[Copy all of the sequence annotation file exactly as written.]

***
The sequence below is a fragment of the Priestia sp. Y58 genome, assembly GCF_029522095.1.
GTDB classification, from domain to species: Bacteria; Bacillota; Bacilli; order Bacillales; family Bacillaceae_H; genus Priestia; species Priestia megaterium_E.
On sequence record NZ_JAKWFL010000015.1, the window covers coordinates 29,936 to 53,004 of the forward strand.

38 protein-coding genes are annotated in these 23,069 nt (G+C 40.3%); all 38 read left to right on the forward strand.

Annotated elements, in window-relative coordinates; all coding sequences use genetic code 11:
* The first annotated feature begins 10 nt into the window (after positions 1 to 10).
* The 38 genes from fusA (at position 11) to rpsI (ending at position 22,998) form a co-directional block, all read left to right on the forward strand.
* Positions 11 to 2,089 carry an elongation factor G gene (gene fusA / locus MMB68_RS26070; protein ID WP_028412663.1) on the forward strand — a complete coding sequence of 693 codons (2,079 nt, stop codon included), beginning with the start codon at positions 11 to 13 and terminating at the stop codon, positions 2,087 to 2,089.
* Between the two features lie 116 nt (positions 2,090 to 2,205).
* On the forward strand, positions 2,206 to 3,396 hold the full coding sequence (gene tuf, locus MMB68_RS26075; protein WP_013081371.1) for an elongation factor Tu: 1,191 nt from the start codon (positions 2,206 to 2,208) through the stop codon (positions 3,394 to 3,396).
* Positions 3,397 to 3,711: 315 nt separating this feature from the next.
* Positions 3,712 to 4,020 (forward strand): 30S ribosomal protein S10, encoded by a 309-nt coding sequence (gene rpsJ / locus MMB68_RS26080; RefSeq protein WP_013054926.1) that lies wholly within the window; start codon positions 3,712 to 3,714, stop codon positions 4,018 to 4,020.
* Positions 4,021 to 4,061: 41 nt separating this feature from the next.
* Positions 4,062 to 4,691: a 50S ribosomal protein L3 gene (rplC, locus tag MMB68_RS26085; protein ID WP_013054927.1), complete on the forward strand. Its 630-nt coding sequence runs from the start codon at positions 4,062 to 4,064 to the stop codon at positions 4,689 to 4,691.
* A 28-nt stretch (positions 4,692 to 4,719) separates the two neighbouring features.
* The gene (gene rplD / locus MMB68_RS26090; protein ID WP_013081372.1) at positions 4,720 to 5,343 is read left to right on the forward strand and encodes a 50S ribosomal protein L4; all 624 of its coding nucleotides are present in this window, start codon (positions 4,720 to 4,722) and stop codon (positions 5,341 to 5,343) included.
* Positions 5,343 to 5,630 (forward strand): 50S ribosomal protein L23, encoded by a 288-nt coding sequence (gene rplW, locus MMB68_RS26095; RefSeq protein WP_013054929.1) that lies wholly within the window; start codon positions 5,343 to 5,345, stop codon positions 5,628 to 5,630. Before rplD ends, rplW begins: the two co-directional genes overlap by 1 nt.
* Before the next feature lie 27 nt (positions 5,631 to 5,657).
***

The sequence below is a fragment of the Priestia sp. Y58 genome, assembly GCF_029522095.1.
GTDB classification, from domain to species: Bacteria; Bacillota; Bacilli; order Bacillales; family Bacillaceae_H; genus Priestia; species Priestia megaterium_E.
On sequence record NZ_JAKWFL010000015.1, the window covers coordinates 29,936 to 53,004 of the forward strand.

38 protein-coding genes are annotated in these 23,069 nt (G+C 40.3%); all 38 read left to right on the forward strand.

Annotated elements, in window-relative coordinates; all coding sequences use genetic code 11:
* The first annotated feature begins 10 nt into the window (after positions 1 to 10).
* The 38 genes from fusA (at position 11) to rpsI (ending at position 22,998) form a co-directional block, all read left to right on the forward strand.
* Positions 11 to 2,089 carry an elongation factor G gene (gene fusA / locus MMB68_RS26070; protein ID WP_028412663.1) on the forward strand — a complete coding sequence of 693 codons (2,079 nt, stop codon included), beginning with the start codon at positions 11 to 13 and terminating at the stop codon, positions 2,087 to 2,089.
* Between the two features lie 116 nt (positions 2,090 to 2,205).
* On the forward strand, positions 2,206 to 3,396 hold the full coding sequence (gene tuf, locus MMB68_RS26075; protein WP_013081371.1) for an elongation factor Tu: 1,191 nt from the start codon (positions 2,206 to 2,208) through the stop codon (positions 3,394 to 3,396).
* Positions 3,397 to 3,711: 315 nt separating this feature from the next.
* Positions 3,712 to 4,020 (forward strand): 30S ribosomal protein S10, encoded by a 309-nt coding sequence (gene rpsJ / locus MMB68_RS26080; RefSeq protein WP_013054926.1) that lies wholly within the window; start codon positions 3,712 to 3,714, stop codon positions 4,018 to 4,020.
* Positions 4,021 to 4,061: 41 nt separating this feature from the next.
* Positions 4,062 to 4,691: a 50S ribosomal protein L3 gene (rplC, locus tag MMB68_RS26085; protein ID WP_013054927.1), complete on the forward strand. Its 630-nt coding sequence runs from the start codon at positions 4,062 to 4,064 to the stop codon at positions 4,689 to 4,691.
* A 28-nt stretch (positions 4,692 to 4,719) separates the two neighbouring features.
* The gene (gene rplD / locus MMB68_RS26090; protein ID WP_013081372.1) at positions 4,720 to 5,343 is read left to right on the forward strand and encodes a 50S ribosomal protein L4; all 624 of its coding nucleotides are present in this window, start codon (positions 4,720 to 4,722) and stop codon (positions 5,341 to 5,343) included.
* Positions 5,343 to 5,630 (forward strand): 50S ribosomal protein L23, encoded by a 288-nt coding sequence (gene rplW, locus MMB68_RS26095; RefSeq protein WP_013054929.1) that lies wholly within the window; start codon positions 5,343 to 5,345, stop codon positions 5,628 to 5,630. Before rplD ends, rplW begins: the two co-directional genes overlap by 1 nt.
* Before the next feature lie 27 nt (positions 5,631 to 5,657).